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Watchdog Wants to Do Eatery Inspections Without Forewarning

Shaurma being prepared at one of Moscow's many street-vendors. Vladimir Filonov

The Federal Consumer Protection Service wants to scrap its obligation to inform food service establishments of upcoming inspections, citing widespread deception by businesses attempting to evade the checks.

“The procedure of prior notification in many cases impedes conducting inspections, as the subject of the inspection often uses all possible methods to evade the delivery of the document announcing the impending inspection,” according to a statement about the bill’s submission posted on the unified government portal on Saturday.

Businesses will resort to any excuse, such as claiming to be renovating or feigning the illness of responsible persons, the consumer protection agency said.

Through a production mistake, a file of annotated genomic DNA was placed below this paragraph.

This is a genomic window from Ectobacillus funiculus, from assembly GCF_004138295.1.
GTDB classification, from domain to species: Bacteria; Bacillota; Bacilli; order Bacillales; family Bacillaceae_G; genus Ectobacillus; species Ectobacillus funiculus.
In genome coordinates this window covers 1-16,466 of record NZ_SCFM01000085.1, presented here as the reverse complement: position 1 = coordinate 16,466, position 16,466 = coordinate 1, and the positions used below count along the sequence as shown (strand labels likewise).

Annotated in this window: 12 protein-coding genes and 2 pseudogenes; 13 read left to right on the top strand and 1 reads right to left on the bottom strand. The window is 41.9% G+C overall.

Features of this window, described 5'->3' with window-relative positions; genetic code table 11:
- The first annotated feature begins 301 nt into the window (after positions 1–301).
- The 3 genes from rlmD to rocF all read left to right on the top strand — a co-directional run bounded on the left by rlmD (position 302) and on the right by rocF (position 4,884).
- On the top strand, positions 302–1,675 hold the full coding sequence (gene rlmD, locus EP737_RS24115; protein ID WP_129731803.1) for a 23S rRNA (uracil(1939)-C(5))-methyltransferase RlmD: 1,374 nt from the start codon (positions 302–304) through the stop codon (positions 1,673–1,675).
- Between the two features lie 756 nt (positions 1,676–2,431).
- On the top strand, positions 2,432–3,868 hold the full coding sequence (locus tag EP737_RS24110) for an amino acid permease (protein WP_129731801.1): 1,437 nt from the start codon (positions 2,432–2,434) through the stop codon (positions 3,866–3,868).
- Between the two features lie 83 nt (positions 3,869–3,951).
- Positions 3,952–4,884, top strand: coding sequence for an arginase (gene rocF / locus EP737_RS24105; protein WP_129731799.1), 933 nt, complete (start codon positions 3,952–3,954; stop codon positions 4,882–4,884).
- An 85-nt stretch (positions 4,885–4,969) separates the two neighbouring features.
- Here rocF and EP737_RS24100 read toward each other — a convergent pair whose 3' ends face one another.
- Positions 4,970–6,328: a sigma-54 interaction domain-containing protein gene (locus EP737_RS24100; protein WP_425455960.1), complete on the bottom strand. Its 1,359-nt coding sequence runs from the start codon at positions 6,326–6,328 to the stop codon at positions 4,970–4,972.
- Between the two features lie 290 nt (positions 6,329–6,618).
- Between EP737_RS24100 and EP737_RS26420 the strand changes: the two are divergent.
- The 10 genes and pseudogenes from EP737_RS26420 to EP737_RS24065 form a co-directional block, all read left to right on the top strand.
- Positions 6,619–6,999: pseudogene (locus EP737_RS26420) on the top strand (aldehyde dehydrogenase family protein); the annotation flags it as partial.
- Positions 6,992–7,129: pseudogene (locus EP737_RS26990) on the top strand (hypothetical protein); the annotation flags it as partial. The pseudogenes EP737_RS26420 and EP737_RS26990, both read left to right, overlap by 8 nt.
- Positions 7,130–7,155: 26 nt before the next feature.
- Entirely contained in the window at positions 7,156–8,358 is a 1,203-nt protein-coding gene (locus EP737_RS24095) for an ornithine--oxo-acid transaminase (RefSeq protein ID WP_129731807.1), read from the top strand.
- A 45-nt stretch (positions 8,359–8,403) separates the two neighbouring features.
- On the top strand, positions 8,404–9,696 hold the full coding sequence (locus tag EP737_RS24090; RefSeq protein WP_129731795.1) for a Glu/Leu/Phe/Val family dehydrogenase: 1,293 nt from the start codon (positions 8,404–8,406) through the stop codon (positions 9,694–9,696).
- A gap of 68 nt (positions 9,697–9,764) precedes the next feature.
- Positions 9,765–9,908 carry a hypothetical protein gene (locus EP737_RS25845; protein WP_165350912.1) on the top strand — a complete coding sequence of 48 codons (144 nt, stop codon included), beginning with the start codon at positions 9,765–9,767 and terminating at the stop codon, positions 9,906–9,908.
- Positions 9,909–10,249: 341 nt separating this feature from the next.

The agency also submitted another draft bill at the same time that foresees increasing the penalties for impeding inspections as well as for breaking sanitary laws.

In the bill, the agency notes that cases of evading inspection have increased markedly in recent years: 2000 cases of impeding inspections went to trial in 2012 compared to 300 during five months of 2011.

The number of violations discovered in food service establishments has also risen, from 35,000 in 2011 to 53,000 in 2012, while the number of inspections rose only slightly, from 14,900 to 16,400.

For businesses who violate sanitary laws, “it is more profitable to pay the administrative fine than to eliminate the identified violation,” the bill says.

To give the law some teeth, the draft legislation proposes substantially increasing the cost of violating sanitation rules and inspection procedures, putting fines for companies at between 100,000 ($3,000) and 300,000 rubles.

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